Roberto, who defected to Colombia from the Venezuelan military in 2019, said that following the arrest of Alcalá, Captain Antonio Sequea took charge of Operation Gideon with the help of his partner, Captain Robert Colina, who went by the alias “Pantera.” They gathered the men and set off into the deserts of La Guajira to train. This time, Roberto claims, the group finally obtained weapons to train with. (Roberto provided VICE News with images of the men in the deserts of La Guajira in spring 2020.) At some point in April, the group received word: Gideon was going forward in early May, and there would be two boats full of men sent into Venezuela.
Using the desert area of La Guajira on the Colombian and Venezuelan border as a launching pad, the men would set off for the area around Caracas. That part of La Guajira is one of the most isolated parts of Colombia, controlled mainly by the Wayuu indigenous people and the smugglers and narcotraffickers who exploit the region and its lack of government control.
“We set off at night to avoid being spotted,” said Roberto. “The first motorboat was manned by Captain Pantera and nine commandos. Behind them followed [Captain Sequea] with the rest of the troops.”
Roberto said he was in the fishing boat with Sequea and the two Green Berets—the same vessel in which the last known photograph of the two Americans was taken before their capture. The men inside it were dressed as locals with hidden weapons, explaining why the men would eventually appear on Venezuelan national television wearing shorts and T-shirts. Roberto said his crew was looking to disembark in Venezuela and travel to the area surrounding Caracas and make camp, then prepare an invasion force that would hopefully draw disaffected Venezuelan soldiers looking to join the coup.
Unlike what has been previously suggested, Roberto says the two Americans were fully aware of the coup plot and weren’t duped into it, which matches up to what Mark Denman, the brother of Luke, told VICE News in April 2021: the two were under the impression that Operation Gideon was fully backed by the U.S. government. Roberto did say Airan and Luke had the role of helping establish the camps outside Caracas rather than serving as part of an assault force.
But like everything else involving Operation Gideon, things didn’t go according to plan.
“We had direct communication when we set off to Venezuela,” said Roberto. “We actually lost communication with Captain Pantera since their boat was faster and ours was overweight.”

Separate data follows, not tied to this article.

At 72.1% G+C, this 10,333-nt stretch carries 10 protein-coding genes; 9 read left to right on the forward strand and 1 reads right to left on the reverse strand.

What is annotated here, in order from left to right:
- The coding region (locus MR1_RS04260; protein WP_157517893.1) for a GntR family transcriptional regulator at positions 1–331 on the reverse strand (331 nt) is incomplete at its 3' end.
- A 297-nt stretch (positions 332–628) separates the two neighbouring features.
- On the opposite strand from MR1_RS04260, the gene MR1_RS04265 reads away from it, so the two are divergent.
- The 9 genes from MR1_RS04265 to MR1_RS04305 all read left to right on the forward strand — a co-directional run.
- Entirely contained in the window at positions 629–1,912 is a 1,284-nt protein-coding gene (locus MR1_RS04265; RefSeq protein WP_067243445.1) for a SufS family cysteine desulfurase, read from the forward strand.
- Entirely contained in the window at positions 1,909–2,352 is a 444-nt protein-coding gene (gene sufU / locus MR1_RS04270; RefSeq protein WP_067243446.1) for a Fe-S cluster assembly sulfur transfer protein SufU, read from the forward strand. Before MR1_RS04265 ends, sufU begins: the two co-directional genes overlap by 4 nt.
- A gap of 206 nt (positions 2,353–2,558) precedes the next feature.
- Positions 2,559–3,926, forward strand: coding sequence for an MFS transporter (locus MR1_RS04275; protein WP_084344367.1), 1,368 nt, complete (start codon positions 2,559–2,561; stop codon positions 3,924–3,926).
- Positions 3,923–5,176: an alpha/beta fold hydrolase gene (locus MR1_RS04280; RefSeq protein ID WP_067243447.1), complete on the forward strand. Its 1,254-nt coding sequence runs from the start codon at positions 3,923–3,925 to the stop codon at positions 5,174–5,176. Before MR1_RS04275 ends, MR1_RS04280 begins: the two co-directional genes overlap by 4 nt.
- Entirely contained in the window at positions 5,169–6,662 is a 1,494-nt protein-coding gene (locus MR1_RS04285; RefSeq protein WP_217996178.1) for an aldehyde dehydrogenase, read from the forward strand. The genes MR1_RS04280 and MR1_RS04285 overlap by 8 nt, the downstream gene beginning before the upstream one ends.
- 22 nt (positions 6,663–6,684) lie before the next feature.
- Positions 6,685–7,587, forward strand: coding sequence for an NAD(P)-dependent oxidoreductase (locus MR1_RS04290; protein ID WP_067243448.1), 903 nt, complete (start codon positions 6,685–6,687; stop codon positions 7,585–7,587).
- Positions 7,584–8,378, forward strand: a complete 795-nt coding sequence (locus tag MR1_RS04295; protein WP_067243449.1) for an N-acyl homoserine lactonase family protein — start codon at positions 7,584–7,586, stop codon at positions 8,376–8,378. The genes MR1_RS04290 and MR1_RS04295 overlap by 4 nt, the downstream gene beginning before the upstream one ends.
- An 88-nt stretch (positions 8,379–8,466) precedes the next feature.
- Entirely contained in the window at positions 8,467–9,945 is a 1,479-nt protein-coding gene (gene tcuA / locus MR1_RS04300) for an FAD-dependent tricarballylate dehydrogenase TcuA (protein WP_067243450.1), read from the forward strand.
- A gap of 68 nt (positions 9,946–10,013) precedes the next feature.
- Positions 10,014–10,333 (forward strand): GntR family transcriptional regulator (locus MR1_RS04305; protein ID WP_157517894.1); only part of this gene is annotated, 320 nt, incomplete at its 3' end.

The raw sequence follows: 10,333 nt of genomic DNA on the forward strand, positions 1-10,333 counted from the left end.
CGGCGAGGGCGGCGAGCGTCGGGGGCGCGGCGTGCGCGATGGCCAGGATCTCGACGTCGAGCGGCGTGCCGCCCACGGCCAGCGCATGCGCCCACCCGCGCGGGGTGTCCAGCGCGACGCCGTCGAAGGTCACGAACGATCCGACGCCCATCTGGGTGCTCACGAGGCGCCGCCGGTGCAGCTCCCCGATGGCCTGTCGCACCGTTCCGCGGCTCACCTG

As they lost contact with Captain Pantera and the other commandos, Roberto said, they received word from the leadership of Operation Gideon that the mission had already taken a turn for the worse and that Pantera and five other men had been killed by the Venezuelan military. (VICE News obtained a forensic report from the incident produced by the Venezuelan opposition, which suggests at least two of the men were killed execution-style from gunshots at close range.)
“They informed us that we failed,” said Roberto, “and that we should try to touch Venezuelan land to regroup on the ground and escape and go into the mountains.”
The boat did just that, but Roberto described how the Americans didn’t get off the boat. Instead, they stayed behind, looking to possibly escape using international waters as a refuge.
“They never got off the boat. We got off, but they stayed, the Americans and Captain Sequea. They left us and they went far from the coast.”
The Americans and Sequea never made it out and were then captured. Roberto, who fled into the mountains, could still see their boat from afar as they were arrested.
“With fast boats from the Coast Guard, and helicopters, [Denman, Berry, and Sequea] were surprised,” he said. “They didn't put up any resistance. They were trying to pretend they were fishermen, but there was already a lot of information the military had [that proved otherwise].”
Using the survival skills taught to him by the Venezuelan military he’d just tried to overthrow, Roberto said, he escaped into the mountains and eventually made his way back to Colombia and to freedom. He said that when he finally was able to reach a WiFi signal and see the details of the entire plot and how it played out, he was shocked. How could Goudreau have gone forward with the operation knowing everything he knew? Why did he tweet about it?
“I realized, one month after, when I got access to the news, everything that he did,” said Roberto. “What he said and the video he shared, and really, it was a disaster!
“It wasn't the right way of doing it.”
The exact nature of the U.S. government’s involvement in Operation Gideon is still an open question. Former Secretary of State Mike Pompeo was adamant that the Trump administration played no part, but given the shambolic nature of Trump’s governance, and the porous borders between official and unofficial business during his presidency, that doesn’t mean Trumpworld was uninvolved. Trump associates clearly circled it in some way or another, and “rogue” elements of the administration undertaking sideshow diplomacy or spycraft was a hallmark of the regime.
Bill Richardson, former U.S. ambassador to the United Nations during the Clinton administration, has been leading the charge to secure the release of Denman and Berry. (Using his name and influence, he runs a nongovernmental organization negotiating for American hostages abroad.) Richardson, who is well-connected with the U.S. government, said that while he can’t prove it, he suspects that President Trump’s team had its fingerprints on Operation Gideon.
“I don't have access to intelligence reports the way I used to, but it seemed suspicious,” said the ambassador in an interview with VICE News. “And the Trump administration did, in foreign policy, have rogue elements—people that were not in the State Department that were doing stuff on their own. And, you know, so I wouldn't put it past them, but I can’t conclusively say.”
An even more mysterious element of the Gideon saga is the exact nature of the CIA’s involvement.